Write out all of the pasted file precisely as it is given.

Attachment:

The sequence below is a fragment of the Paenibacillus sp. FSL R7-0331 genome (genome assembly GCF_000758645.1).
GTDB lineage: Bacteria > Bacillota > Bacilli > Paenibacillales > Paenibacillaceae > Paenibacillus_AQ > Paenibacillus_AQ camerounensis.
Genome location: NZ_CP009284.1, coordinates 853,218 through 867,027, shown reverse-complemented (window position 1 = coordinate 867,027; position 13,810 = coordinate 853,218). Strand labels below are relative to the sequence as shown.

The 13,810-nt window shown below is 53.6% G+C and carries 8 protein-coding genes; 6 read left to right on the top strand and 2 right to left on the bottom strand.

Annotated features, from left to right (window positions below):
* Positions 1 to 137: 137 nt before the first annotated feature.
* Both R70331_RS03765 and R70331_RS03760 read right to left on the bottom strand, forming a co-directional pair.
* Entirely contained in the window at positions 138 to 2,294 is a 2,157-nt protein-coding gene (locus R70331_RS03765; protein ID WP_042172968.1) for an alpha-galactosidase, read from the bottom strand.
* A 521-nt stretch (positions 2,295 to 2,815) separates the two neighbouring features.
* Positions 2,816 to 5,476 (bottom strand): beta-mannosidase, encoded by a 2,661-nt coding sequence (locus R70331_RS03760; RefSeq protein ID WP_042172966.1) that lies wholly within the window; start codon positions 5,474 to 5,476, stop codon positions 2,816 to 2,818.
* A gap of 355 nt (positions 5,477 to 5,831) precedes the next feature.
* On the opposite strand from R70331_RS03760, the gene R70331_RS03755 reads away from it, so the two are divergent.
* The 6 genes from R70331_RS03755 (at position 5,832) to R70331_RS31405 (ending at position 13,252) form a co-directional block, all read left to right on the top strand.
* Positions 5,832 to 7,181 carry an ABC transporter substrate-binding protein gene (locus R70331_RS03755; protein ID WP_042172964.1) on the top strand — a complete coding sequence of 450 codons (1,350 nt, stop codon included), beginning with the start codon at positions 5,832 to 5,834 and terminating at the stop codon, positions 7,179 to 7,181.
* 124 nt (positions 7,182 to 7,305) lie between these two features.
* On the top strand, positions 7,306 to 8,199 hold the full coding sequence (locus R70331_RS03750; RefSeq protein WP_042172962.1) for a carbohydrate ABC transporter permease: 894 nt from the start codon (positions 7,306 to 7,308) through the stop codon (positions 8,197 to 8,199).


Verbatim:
The sequence below is a fragment of the Paenibacillus sp. FSL R7-0331 genome (genome assembly GCF_000758645.1).
GTDB lineage: Bacteria > Bacillota > Bacilli > Paenibacillales > Paenibacillaceae > Paenibacillus_AQ > Paenibacillus_AQ camerounensis.
Genome location: NZ_CP009284.1, coordinates 853,218 through 867,027, shown reverse-complemented (window position 1 = coordinate 867,027; position 13,810 = coordinate 853,218). Strand labels below are relative to the sequence as shown.

The 13,810-nt window shown below is 53.6% G+C and carries 8 protein-coding genes; 6 read left to right on the top strand and 2 right to left on the bottom strand.

Annotated features, from left to right (window positions below):
* Positions 1 to 137: 137 nt before the first annotated feature.
* Both R70331_RS03765 and R70331_RS03760 read right to left on the bottom strand, forming a co-directional pair.
* Entirely contained in the window at positions 138 to 2,294 is a 2,157-nt protein-coding gene (locus R70331_RS03765; protein ID WP_042172968.1) for an alpha-galactosidase, read from the bottom strand.
* A 521-nt stretch (positions 2,295 to 2,815) separates the two neighbouring features.
* Positions 2,816 to 5,476 (bottom strand): beta-mannosidase, encoded by a 2,661-nt coding sequence (locus R70331_RS03760; RefSeq protein ID WP_042172966.1) that lies wholly within the window; start codon positions 5,474 to 5,476, stop codon positions 2,816 to 2,818.
* A gap of 355 nt (positions 5,477 to 5,831) precedes the next feature.
* On the opposite strand from R70331_RS03760, the gene R70331_RS03755 reads away from it, so the two are divergent.
* The 6 genes from R70331_RS03755 (at position 5,832) to R70331_RS31405 (ending at position 13,252) form a co-directional block, all read left to right on the top strand.
* Positions 5,832 to 7,181 carry an ABC transporter substrate-binding protein gene (locus R70331_RS03755; protein ID WP_042172964.1) on the top strand — a complete coding sequence of 450 codons (1,350 nt, stop codon included), beginning with the start codon at positions 5,832 to 5,834 and terminating at the stop codon, positions 7,179 to 7,181.
* 124 nt (positions 7,182 to 7,305) lie between these two features.
* On the top strand, positions 7,306 to 8,199 hold the full coding sequence (locus R70331_RS03750; RefSeq protein WP_042172962.1) for a carbohydrate ABC transporter permease: 894 nt from the start codon (positions 7,306 to 7,308) through the stop codon (positions 8,197 to 8,199).